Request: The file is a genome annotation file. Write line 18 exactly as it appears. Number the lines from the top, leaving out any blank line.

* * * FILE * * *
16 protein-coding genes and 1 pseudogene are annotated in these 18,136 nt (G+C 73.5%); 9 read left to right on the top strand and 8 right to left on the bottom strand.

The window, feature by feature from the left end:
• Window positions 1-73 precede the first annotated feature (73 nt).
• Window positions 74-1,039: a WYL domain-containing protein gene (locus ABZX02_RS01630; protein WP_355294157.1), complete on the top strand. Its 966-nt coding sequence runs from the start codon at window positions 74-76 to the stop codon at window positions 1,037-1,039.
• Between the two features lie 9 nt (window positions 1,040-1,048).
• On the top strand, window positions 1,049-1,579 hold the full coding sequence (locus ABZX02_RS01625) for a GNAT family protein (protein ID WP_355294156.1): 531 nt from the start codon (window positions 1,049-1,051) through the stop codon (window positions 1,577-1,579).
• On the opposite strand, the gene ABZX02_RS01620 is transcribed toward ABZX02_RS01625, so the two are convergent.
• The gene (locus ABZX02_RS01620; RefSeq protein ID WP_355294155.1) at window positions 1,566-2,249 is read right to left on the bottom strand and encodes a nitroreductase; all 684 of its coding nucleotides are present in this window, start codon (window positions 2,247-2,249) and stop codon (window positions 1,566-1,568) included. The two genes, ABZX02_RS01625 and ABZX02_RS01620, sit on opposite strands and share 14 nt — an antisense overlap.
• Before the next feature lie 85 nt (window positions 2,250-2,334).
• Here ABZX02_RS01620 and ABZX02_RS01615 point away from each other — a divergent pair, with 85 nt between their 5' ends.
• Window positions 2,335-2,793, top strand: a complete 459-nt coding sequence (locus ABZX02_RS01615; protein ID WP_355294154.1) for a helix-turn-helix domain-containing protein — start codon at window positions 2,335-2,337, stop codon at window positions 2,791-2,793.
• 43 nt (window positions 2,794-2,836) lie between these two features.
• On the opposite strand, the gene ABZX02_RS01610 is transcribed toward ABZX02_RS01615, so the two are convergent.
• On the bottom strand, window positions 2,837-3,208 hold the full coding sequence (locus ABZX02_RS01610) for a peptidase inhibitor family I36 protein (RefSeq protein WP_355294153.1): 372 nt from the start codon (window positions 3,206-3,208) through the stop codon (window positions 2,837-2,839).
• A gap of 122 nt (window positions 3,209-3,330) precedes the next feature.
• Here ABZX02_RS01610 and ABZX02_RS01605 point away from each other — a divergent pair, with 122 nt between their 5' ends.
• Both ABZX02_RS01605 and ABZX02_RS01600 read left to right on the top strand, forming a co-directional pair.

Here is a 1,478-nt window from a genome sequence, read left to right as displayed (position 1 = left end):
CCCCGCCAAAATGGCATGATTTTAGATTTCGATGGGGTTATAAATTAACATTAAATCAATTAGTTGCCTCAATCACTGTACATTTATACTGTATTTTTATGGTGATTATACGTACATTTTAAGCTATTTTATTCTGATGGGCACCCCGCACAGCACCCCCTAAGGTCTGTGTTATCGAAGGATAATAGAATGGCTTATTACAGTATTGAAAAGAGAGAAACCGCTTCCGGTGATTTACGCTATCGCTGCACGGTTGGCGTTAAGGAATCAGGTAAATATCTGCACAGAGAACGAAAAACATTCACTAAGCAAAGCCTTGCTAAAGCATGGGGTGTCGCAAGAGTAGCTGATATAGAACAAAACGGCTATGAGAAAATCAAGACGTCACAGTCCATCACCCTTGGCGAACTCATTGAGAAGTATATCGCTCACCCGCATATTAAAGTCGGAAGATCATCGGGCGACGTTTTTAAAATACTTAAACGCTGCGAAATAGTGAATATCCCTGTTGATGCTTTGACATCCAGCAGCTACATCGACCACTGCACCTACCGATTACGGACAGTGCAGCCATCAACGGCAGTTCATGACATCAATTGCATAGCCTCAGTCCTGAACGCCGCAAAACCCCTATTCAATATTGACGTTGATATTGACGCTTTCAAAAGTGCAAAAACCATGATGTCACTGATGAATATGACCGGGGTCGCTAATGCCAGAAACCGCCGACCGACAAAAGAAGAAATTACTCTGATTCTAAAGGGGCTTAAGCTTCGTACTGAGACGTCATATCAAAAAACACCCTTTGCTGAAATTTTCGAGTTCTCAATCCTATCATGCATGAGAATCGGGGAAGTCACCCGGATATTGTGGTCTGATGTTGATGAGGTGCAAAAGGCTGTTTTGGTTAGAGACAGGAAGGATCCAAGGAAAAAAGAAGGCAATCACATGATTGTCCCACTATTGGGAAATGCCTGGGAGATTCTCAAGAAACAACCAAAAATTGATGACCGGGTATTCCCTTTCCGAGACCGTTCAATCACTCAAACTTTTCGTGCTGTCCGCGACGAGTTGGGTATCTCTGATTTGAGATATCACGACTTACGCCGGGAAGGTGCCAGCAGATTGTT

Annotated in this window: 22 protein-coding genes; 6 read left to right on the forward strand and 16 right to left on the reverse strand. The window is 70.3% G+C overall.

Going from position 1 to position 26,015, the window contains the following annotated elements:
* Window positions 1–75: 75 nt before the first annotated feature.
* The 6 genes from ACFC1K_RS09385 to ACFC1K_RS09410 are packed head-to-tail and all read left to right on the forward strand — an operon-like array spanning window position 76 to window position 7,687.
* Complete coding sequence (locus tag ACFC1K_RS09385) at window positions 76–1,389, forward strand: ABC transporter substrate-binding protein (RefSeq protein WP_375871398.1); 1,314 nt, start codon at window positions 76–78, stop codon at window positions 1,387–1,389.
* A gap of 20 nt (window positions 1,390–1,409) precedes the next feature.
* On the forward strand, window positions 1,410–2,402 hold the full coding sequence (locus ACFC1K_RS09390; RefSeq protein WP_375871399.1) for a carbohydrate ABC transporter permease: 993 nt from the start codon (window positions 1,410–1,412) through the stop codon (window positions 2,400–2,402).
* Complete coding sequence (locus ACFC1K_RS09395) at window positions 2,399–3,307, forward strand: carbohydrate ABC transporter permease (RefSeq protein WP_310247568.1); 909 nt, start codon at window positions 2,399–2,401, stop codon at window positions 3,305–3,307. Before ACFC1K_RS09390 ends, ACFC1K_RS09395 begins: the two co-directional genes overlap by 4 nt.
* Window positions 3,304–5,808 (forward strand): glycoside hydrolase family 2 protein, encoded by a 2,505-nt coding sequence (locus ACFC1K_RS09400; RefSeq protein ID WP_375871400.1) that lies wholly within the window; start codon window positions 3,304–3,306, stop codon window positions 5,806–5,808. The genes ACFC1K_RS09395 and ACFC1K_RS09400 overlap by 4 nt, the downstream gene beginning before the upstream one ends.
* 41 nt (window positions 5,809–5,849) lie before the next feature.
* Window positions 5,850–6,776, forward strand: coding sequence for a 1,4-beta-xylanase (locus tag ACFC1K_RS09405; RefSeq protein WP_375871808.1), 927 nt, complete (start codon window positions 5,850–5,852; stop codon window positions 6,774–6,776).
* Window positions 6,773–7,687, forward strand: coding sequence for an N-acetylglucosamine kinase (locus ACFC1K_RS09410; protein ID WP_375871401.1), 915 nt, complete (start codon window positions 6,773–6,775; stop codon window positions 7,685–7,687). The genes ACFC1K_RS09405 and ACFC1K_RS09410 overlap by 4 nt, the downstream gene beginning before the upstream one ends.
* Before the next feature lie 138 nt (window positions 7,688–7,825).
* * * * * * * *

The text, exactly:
Here is a 1,478-nt window from a genome sequence, read left to right as displayed (position 1 = left end):